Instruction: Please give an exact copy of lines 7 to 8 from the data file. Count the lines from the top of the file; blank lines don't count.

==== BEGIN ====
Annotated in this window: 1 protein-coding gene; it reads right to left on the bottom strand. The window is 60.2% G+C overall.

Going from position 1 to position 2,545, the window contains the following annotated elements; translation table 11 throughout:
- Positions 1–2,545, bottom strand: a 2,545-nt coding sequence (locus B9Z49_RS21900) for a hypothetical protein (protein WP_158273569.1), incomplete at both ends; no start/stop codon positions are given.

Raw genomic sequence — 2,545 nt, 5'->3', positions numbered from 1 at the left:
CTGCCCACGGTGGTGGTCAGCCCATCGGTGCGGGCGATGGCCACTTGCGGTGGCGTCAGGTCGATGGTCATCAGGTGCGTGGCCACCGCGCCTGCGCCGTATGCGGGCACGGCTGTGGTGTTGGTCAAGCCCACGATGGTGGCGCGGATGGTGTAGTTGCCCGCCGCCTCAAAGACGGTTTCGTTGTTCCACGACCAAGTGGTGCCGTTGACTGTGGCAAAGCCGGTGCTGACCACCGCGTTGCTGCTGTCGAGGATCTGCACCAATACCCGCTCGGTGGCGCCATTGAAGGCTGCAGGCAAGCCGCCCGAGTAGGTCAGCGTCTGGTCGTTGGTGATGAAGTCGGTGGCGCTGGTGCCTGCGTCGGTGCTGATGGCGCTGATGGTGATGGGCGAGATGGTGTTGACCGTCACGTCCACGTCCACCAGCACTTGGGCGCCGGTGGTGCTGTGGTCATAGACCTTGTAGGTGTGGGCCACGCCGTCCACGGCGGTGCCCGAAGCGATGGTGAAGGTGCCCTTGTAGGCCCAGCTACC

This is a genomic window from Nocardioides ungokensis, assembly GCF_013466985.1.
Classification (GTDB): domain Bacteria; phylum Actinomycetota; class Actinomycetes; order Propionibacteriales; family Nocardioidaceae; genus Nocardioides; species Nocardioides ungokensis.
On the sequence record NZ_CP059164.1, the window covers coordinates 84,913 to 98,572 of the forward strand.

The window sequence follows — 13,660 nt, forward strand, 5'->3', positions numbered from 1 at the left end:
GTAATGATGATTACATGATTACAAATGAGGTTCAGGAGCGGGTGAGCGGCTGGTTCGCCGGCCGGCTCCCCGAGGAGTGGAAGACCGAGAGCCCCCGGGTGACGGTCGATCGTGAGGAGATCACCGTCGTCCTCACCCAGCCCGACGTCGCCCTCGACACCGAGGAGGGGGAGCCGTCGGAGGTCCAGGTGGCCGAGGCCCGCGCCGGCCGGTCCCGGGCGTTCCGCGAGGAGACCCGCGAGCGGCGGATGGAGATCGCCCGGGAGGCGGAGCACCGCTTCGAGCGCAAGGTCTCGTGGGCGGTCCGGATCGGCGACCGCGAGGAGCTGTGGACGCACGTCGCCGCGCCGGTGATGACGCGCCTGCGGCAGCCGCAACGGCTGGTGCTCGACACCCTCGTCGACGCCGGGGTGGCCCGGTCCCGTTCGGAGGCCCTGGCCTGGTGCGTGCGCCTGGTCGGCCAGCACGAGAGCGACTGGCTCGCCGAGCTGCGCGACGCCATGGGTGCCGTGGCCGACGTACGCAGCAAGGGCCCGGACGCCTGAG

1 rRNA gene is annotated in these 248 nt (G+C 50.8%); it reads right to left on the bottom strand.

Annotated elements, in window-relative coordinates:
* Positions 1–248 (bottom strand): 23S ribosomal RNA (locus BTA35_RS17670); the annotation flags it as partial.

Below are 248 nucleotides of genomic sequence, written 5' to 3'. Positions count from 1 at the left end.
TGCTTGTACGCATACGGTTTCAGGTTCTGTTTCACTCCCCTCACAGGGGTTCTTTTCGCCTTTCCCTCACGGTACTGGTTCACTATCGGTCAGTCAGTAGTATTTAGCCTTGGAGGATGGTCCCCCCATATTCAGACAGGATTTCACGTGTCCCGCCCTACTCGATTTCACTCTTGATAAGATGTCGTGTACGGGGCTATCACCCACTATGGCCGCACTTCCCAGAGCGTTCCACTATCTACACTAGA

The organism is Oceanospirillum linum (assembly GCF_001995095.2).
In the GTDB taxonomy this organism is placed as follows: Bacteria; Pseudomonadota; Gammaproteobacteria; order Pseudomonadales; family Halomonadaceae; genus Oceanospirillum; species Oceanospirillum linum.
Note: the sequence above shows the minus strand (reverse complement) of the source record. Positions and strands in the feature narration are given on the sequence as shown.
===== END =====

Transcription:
Classification (GTDB): domain Bacteria; phylum Actinomycetota; class Actinomycetes; order Propionibacteriales; family Nocardioidaceae; genus Nocardioides; species Nocardioides ungokensis.
On the sequence record NZ_CP059164.1, the window covers coordinates 84,913 to 98,572 of the forward strand.